Ray.

Edited by R.White (see edit history)
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On 8/14/2017 at 9:55 AM, R.White said:

Bloo.  The main bearings have been a nightmare.  In a previous post I related how I couldn't get them closer than 0.003" without binding.  As I say, I think this crankshaft has suffered trauma at some time.

 

Is it possible the shaft is bent? I think we canvassed this before.

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Referring to my '29-'32 Chevrolet Service Manual which states "The dial indicator should not vary over .002"" when checking a  crankshaft.

This for a 294 straight 6, 3 main bearing, engine.

Interesting they use the word should.

The Dodge crankshaft is somewhat  more stout so I think it would have taken a catastrophic event to bend it....... :blink:

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5 hours ago, Spinneyhill said:
On 8/13/2017 at 2:55 PM, R.White said:

Bloo.  The main bearings have been a nightmare.  In a previous post I related how I couldn't get them closer than 0.003" without binding.  As I say, I think this crankshaft has suffered trauma at some time.

 

Is it possible the shaft is bent? I think we canvassed this before.

 

I was wondering that too. .003 seems a bit loose.

 

7 hours ago, R.White said:

I will look at it again, though, because thinking about it that might just be what is causing the knock if all the other bearings are quiet at 0.002".

 

I brought up those Chevrolet threads because I was wondering if its possible #1 isn't really as tight as the others, even though it seems so.

 

On 8/13/2017 at 2:55 PM, R.White said:

Go figure indeed.  I was always under the impression that engines that relied on splash feed should have sufficient clearance for the oil to just flow in and out under gravity and that the introduction of pressure fed systems meant that closer tolerances could be achieved safely.

 

Actually I think that works the other way. The splash oiled engines needed to be tighter. I have heard many stories over the years about clearances in these old engines being set to the modern "rule of thumb" and winding up noisy. In pressure fed engines with a lot of miles it isn't uncommon for the bearings to talk a little before the oil pressure comes up. Splashers do need fairly thin oil to ensure flow, especially cold.

 

Edited by Bloo
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7 hours ago, cahartley said:

Referring to my '29-'32 Chevrolet Service Manual which states "The dial indicator should not vary over .002"" when checking a  crankshaft.

This for a 294 straight 6, 3 main bearing, engine.

Interesting they use the word should.

The Dodge crankshaft is somewhat  more stout so I think it would have taken a catastrophic event to bend it....... :blink:

 

I think this crank must have a slight bend in it because I found it impossible to fit the main bearings tighter than 0.003" without it binding.  I thought I was doing the right thing in taking up the slack because it had been running with 0.005" clearance. Previously, the engine ran fine with no mains problems but since adjusting them there is a noticeable increase in vibration.   It sometimes feels as if I am going backwards!:wacko:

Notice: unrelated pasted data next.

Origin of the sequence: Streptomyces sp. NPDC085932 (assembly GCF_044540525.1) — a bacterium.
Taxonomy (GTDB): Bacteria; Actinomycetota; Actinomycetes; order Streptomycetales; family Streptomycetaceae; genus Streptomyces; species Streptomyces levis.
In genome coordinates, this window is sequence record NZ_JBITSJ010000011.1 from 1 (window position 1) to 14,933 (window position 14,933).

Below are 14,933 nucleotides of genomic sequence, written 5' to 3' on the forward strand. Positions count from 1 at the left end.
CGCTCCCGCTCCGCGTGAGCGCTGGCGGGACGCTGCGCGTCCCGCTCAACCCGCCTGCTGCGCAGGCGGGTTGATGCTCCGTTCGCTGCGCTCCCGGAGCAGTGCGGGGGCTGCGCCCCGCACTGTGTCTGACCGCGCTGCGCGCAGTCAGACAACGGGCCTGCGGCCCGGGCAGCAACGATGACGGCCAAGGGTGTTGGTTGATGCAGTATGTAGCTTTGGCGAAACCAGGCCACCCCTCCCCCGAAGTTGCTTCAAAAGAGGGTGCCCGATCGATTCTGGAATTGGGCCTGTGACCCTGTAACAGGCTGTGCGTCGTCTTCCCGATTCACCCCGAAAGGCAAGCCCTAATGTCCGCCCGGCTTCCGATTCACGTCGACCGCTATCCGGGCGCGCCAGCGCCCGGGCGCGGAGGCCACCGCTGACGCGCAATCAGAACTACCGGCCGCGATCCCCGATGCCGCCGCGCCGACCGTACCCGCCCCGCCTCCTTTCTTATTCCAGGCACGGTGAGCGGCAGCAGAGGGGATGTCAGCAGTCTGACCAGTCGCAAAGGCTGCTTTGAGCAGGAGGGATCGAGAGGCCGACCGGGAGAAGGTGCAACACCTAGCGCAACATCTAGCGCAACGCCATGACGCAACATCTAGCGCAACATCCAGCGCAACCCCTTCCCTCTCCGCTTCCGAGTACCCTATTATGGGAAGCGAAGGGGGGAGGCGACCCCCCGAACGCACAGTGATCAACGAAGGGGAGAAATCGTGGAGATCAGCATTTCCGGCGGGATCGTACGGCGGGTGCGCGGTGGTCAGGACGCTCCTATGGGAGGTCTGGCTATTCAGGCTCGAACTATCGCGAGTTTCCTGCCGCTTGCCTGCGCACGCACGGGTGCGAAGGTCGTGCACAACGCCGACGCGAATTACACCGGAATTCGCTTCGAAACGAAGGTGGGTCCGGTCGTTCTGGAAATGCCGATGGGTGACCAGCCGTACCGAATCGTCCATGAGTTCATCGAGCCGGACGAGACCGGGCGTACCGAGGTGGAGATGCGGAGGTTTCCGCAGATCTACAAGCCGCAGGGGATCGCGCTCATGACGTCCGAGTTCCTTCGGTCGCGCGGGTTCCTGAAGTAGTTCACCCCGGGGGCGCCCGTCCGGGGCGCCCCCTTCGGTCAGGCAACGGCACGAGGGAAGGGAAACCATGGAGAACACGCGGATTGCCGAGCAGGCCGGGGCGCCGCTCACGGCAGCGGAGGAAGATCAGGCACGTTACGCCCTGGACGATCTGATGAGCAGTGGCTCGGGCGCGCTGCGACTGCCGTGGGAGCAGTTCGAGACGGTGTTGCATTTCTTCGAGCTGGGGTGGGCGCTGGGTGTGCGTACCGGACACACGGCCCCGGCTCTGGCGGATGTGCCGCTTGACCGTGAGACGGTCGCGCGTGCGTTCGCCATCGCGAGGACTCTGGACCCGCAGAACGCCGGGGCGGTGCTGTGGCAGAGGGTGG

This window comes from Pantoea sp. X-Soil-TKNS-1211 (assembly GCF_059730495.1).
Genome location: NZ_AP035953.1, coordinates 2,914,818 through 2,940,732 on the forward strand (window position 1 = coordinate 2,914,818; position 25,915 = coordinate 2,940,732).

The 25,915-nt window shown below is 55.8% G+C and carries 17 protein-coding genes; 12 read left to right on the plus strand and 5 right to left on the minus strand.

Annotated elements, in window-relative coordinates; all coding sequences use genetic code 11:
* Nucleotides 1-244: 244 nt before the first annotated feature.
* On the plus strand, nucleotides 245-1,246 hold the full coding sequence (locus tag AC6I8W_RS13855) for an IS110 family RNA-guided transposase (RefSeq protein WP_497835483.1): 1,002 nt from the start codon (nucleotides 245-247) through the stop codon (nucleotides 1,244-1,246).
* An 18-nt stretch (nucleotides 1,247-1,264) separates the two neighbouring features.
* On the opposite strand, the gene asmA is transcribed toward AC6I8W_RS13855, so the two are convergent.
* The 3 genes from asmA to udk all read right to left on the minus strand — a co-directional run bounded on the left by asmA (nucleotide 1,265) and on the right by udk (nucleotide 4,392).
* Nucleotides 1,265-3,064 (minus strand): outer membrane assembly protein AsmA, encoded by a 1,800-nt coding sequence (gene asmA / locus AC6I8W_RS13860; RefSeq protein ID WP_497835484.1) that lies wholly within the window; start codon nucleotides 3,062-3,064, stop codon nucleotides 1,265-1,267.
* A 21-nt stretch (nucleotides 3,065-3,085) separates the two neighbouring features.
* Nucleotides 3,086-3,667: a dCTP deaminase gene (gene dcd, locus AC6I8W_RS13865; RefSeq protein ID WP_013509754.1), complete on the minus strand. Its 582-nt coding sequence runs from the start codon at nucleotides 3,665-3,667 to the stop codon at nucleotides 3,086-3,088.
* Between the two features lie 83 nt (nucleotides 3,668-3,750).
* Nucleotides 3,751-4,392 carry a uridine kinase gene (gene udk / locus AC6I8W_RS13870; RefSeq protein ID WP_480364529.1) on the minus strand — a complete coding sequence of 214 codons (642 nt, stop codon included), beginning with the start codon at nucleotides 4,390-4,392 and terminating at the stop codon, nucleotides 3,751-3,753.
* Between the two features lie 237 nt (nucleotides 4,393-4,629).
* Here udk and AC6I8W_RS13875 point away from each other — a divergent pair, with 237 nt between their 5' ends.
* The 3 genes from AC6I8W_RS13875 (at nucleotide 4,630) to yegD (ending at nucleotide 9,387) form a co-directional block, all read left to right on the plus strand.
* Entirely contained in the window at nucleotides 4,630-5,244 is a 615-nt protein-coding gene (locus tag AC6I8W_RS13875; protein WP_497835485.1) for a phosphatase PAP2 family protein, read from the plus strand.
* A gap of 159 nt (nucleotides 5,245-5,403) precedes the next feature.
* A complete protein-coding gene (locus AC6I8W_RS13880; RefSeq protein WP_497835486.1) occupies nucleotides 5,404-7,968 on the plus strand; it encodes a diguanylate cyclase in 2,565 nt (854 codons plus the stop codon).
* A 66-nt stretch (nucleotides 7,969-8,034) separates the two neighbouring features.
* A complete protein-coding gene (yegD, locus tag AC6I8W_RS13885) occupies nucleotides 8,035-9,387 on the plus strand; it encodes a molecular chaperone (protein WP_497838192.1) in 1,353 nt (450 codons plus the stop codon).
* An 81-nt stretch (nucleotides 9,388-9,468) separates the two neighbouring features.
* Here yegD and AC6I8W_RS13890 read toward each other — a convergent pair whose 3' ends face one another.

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Hi Ray, I do know that for Model T engines, when new babbit is poured the bearings are set up very tight.  A friend of mine had his engine rebuilt by a long-time Model T specialist who was close enough that we could deliver the engine to him.  He showed us a completed short block he had on stand and let us try to turn it over with a long breaker bar.  It took considerable force to get it moving.  Instructions for starting it the first time required towing the car since it was too tight to crank by hand (our only other choice).  After running for several minutes it did loosen up enough to hand crank.  I think I would try tightening up the clearance on the offending rod big and and see if it changes things.  If it helps I might be tempted to tighten up the others too.  

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I remember reading on some period publication, probably Dyke's Encyclopedia or maybe Audel's, about a machine used to "burn in" newly cast babbit bearings. The machine would spin the fresh engine with an electric motor until it spun freely. Sounds risky. I would want it to turn freely, if only barely.

 

 

 

 

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Hi Mike.  I haven't had the crank reground so no new babbitt metal.  I should have ignored the "professional" advice who said it was O.K.  and had the crank reground with new babbitt metal poured.

 

The way things are going I will have to get it done anyway.:wacko:

 

Ray.

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Today I confronted  (politely) the engineer who  worked on my engine.  I told him how it was still making a knocking noise.  He said he was sorry to learn that - but it would seem he is too busy to do anything about it for at least six months and then it would cost me the best part of $2000 (or the £ equivalent) to regrind the crank and re babbitt the bearings.